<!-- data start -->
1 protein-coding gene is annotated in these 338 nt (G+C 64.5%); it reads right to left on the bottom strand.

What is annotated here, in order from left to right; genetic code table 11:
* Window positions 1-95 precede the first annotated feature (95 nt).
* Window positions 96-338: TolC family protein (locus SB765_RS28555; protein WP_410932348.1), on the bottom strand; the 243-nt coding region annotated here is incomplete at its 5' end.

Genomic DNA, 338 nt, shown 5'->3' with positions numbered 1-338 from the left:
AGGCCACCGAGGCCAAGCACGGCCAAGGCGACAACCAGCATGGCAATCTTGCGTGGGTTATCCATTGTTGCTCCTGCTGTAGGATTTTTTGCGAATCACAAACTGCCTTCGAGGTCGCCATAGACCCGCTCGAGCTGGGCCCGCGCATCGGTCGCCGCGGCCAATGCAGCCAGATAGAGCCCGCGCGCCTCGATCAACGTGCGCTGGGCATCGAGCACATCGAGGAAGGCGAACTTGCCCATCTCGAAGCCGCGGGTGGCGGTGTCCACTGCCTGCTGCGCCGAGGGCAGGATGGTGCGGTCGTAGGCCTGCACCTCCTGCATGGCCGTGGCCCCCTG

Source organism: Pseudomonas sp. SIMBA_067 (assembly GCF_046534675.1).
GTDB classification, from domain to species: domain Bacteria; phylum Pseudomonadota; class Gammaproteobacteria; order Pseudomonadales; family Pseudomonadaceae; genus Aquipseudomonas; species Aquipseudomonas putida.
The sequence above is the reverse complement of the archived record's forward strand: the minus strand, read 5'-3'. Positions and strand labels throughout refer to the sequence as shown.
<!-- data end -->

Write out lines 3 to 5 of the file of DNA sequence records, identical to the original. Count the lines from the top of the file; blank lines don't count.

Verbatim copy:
* Window positions 1-95 precede the first annotated feature (95 nt).
* Window positions 96-338: TolC family protein (locus SB765_RS28555; protein WP_410932348.1), on the bottom strand; the 243-nt coding region annotated here is incomplete at its 5' end.

Genomic DNA, 338 nt, shown 5'->3' with positions numbered 1-338 from the left: